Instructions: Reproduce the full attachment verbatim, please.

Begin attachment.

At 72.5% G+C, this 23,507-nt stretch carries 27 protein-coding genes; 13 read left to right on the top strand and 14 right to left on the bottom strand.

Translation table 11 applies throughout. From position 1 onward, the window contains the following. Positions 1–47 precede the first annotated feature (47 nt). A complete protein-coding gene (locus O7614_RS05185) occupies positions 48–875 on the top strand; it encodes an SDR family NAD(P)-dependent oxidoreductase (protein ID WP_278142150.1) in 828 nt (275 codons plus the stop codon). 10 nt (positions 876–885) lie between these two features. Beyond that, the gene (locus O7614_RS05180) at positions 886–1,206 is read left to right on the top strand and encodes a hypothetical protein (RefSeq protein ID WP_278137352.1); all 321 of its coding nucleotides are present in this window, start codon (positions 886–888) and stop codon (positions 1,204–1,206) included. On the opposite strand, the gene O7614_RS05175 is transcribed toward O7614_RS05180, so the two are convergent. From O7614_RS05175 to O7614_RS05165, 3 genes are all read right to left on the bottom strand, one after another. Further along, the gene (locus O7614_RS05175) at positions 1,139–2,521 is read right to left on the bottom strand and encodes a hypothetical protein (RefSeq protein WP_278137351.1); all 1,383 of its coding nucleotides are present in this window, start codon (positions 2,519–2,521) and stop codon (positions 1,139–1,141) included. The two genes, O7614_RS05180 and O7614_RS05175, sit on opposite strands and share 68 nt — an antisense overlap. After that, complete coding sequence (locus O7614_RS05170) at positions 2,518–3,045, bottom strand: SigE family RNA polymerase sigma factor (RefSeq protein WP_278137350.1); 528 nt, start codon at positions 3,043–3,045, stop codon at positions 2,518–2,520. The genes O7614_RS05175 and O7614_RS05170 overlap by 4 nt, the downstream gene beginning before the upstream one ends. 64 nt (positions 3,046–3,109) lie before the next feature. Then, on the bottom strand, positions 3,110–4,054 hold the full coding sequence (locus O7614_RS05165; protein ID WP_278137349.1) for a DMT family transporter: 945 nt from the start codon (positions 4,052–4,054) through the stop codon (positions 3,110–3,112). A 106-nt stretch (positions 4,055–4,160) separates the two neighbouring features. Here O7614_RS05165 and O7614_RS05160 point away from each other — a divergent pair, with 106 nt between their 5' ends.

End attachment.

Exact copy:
At 72.5% G+C, this 23,507-nt stretch carries 27 protein-coding genes; 13 read left to right on the top strand and 14 right to left on the bottom strand.

Translation table 11 applies throughout. From position 1 onward, the window contains the following. Positions 1–47 precede the first annotated feature (47 nt). A complete protein-coding gene (locus O7614_RS05185) occupies positions 48–875 on the top strand; it encodes an SDR family NAD(P)-dependent oxidoreductase (protein ID WP_278142150.1) in 828 nt (275 codons plus the stop codon). 10 nt (positions 876–885) lie between these two features. Beyond that, the gene (locus O7614_RS05180) at positions 886–1,206 is read left to right on the top strand and encodes a hypothetical protein (RefSeq protein ID WP_278137352.1); all 321 of its coding nucleotides are present in this window, start codon (positions 886–888) and stop codon (positions 1,204–1,206) included. On the opposite strand, the gene O7614_RS05175 is transcribed toward O7614_RS05180, so the two are convergent. From O7614_RS05175 to O7614_RS05165, 3 genes are all read right to left on the bottom strand, one after another. Further along, the gene (locus O7614_RS05175) at positions 1,139–2,521 is read right to left on the bottom strand and encodes a hypothetical protein (RefSeq protein WP_278137351.1); all 1,383 of its coding nucleotides are present in this window, start codon (positions 2,519–2,521) and stop codon (positions 1,139–1,141) included. The two genes, O7614_RS05180 and O7614_RS05175, sit on opposite strands and share 68 nt — an antisense overlap. After that, complete coding sequence (locus O7614_RS05170) at positions 2,518–3,045, bottom strand: SigE family RNA polymerase sigma factor (RefSeq protein WP_278137350.1); 528 nt, start codon at positions 3,043–3,045, stop codon at positions 2,518–2,520. The genes O7614_RS05175 and O7614_RS05170 overlap by 4 nt, the downstream gene beginning before the upstream one ends. 64 nt (positions 3,046–3,109) lie before the next feature. Then, on the bottom strand, positions 3,110–4,054 hold the full coding sequence (locus O7614_RS05165; protein ID WP_278137349.1) for a DMT family transporter: 945 nt from the start codon (positions 4,052–4,054) through the stop codon (positions 3,110–3,112). A 106-nt stretch (positions 4,055–4,160) separates the two neighbouring features. Here O7614_RS05165 and O7614_RS05160 point away from each other — a divergent pair, with 106 nt between their 5' ends.